Yesterday was my first visit to Downtown Rio and I must admit I was very surprised. The cobblestone (paralelepípedo- my fav word in Poruguese) streets are very narrow and there is a mix of old world and new world architecture. There are larger commercial buildings (like in any other city)
and scattered in between the side streets are older very cute(but falling apart) art deco buildings- what Rio used to be back in the day. It’s rather unfortunate that they are not being restored, through the decay you can see they were once all beautiful bright colored buildings.
There are also a ton of churches which are very similar to the ones you would see while exploring France or Italy- very Baroque. Beautiful fresco’s, stained glass ceilings and extremely detailed carvings. We visited 2 churches today:
The first was Igreja da Candelaria (Church of Our Lady of Candelaria) shown above. Some history for you: In 1608 there was a ship named Candelaria that survived terrible storms finally docking in Rio; thankful for their survival the couple on board built the chapel (naming it after their ship) in 1609. The facade faces the Bay of Guanabara (gorgeous view).
In 1878 Antonio de Paula Freitas and Heitor Cordoville began decorating the interior of the church, following an Italian neo-Renaissance model, with Italian marble flooring, polychromatic walls and columns. The angels holding up the staircases are absolutely stunning. The magnificent wall paintings inside the Church were created by Brazilian painter João Zeferino da Costa and were distributed through the roof, aisles, dome and chapel of the church between 1880 and late nineteenth century.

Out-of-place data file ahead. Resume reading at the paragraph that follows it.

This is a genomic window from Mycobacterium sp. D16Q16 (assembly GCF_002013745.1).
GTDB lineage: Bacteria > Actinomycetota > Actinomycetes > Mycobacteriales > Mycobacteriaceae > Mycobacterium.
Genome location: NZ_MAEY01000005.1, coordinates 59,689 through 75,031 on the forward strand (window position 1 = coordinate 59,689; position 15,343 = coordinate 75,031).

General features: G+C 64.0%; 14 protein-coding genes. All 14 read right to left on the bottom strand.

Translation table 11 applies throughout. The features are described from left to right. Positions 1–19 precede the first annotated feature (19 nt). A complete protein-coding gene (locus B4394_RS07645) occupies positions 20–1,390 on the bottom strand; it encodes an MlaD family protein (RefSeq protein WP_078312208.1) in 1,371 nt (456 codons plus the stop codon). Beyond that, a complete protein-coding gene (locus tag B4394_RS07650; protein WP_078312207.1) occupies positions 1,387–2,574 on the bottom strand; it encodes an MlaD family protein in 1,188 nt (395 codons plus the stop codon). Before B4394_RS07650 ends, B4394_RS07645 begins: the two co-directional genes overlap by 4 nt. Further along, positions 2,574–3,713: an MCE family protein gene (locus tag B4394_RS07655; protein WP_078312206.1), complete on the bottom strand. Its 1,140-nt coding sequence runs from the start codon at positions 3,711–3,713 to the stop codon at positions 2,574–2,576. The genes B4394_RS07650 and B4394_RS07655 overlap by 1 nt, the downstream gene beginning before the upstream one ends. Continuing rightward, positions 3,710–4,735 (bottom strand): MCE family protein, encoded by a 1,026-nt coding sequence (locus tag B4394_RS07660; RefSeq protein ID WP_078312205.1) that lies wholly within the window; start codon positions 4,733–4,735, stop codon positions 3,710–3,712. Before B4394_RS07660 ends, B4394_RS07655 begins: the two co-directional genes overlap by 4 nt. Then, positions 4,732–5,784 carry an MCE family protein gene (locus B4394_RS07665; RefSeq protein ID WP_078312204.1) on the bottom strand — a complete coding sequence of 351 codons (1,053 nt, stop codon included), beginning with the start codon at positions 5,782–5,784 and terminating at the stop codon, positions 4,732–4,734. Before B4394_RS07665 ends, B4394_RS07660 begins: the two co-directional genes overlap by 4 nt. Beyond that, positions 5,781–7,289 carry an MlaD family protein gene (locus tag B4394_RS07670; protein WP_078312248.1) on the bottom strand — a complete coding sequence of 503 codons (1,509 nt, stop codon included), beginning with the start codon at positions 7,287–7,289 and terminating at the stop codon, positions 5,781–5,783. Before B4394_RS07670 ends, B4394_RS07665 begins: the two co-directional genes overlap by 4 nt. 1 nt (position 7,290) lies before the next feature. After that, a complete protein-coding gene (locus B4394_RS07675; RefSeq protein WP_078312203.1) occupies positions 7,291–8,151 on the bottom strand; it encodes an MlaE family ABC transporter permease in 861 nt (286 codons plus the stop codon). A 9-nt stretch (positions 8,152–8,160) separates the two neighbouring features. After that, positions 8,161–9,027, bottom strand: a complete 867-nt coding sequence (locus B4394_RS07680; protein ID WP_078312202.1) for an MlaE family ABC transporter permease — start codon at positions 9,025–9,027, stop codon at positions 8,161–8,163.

The incredible detail on the roof of the nave are 6 panels dedicated to the early history of Candelaria Church, since the founding trip until the first consecration. The paintings on the dome represent the Virgin and symbols of the Old Testament. When inside you feel transported to another time.
The second church we visited was Mosteiro de Sao Bento which is on the hill of St. Benedict in the historic center of town. It is regarded as one of the major monuments of colonial arts of the city and country. It is tucked away from the main streets so I would recommend going by car. The building of this ‘Abbey’ started in 1590 (its pretty cool that each layer has the date it was started on top of it)
The church interior is rich, fully lined with a gilded style that goes from the Baroque of the late 17th century to the Rococo of the second half of the 18th century. The first sculptor active in the church was the Portuguese monk Frei Domingos da Conceicao. Look closely, and you can see how incredibly detailed every inch of the entire interior really is.
He designed and carved the magnificent statues of the nave of St. Benedict and St. Scholastica,as well as the high altar of the church, Our Lady of Montserrat (holder of the church). Love the little cherubs on each pillar (below)
The fresco’s represent the life of Benedictine saints (painted by German monk Frei Ricardo do Pilar between 1676 and 1684). In the sacristy of the monestery is a masterpiece by Fra Ricardo; a screen representing the Lord of the Martyrs, painted in 1690. This church was particularly fun to see because there was something wonderful to see in every direction and was very rich in history. There are currently supervised visits to this church. Not just a church for tourists to visit, there is also a school there. Of the two churches we saw, this was my favorite, the carvings were spectacular and the emphasis on religious symbolism made me feel like I was back in Italy:)